Dr. C. Delores Tucker
Born in Philadelphia to a minister and a “Christian feminist mother” on October 4, 1927, she was the tenth of thirteen children. Ms. Tucker attended Temple University and the University of Pennsylvania-Wharton School. (Later in life she was the recipient of two honorary doctoral degrees from Morris College in Sumter, South Carolina and Villa Maria College in Pennsylvania, for this reason, she is sometimes referred to as “Dr. Tucker”).
In 1951, she married William “Bill” Tucker, a successful Philadelphia real estate agent and she herself worked in real estate and insurance sales early in her career.
Tucker had a long history in the Civil Rights Movement. Early on, her civil activities included participating in the 1965 march in Selma, Alabama alongside the Rev. Dr. Martin Luther King, Jr. and raising funds for the NAACP.
She was the convening founder and national chair of the National Congress of Black Women, Inc. (NCBW), having succeeded the Hon. Shirley Chisholm in 1992.
Tucker also was responsible for the Governor’s appointment of more women judges and more women and African Americans to boards and commissions than ever before. She also led the effort to make Pennsylvania one of the first states to pass the Equal Rights Amendment. As Chief of Elections of Pennsylvania, she was a leader in instituting a voter registration by mail and reducing the voting age from 21 to 18 years of age.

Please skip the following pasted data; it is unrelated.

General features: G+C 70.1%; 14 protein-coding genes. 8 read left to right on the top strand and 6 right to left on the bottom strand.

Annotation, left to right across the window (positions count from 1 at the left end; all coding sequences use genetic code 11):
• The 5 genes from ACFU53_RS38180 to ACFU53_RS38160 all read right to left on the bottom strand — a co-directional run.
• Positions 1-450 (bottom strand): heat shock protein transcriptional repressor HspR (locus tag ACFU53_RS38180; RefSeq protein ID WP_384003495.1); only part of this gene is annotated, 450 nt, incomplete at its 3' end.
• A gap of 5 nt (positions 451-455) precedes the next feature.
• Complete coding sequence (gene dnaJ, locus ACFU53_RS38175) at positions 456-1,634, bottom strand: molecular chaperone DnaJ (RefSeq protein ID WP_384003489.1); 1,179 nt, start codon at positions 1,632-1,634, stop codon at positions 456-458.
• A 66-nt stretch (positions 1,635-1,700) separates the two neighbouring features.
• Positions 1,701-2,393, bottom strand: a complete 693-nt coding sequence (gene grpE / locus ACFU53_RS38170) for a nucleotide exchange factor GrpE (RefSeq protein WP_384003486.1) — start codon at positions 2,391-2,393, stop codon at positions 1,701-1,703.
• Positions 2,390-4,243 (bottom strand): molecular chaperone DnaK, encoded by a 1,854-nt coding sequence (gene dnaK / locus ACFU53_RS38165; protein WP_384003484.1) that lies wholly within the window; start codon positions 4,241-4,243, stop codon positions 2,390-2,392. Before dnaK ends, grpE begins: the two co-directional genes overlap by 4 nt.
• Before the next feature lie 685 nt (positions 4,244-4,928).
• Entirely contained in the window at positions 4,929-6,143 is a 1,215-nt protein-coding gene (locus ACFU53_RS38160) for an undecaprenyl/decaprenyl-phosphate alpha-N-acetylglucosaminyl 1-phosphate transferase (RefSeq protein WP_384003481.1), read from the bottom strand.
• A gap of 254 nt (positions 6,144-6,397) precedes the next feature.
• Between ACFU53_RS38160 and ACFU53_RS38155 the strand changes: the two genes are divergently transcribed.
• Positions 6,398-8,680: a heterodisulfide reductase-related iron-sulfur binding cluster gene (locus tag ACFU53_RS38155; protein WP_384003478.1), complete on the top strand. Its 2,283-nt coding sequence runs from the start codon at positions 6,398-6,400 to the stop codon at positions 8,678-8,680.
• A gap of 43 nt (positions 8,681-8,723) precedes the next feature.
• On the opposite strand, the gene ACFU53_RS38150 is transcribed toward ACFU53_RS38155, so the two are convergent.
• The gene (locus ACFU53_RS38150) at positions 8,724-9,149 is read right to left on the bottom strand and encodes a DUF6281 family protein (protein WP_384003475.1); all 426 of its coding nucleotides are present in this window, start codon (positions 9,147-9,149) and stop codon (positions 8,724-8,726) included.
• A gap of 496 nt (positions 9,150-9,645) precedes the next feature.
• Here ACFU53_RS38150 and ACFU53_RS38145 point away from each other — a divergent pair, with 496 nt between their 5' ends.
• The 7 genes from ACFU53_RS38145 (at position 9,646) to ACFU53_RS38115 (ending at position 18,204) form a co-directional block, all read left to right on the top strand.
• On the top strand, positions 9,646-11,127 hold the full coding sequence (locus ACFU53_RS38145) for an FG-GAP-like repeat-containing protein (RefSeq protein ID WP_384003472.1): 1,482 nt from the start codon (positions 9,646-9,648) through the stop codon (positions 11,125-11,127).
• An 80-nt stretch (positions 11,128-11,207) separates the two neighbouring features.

In 1971, Tucker became the first female African-American Secretary of State in the U.S., serving for the Commonwealth of Pennsylvania until 1977. During this time she instituted the first Commission on the Status of Women.
She was founder and president of the Bethune-DuBois Institute, Inc., which she established in 1991 to promote the cultural development of African American youth through scholarships and educational programs.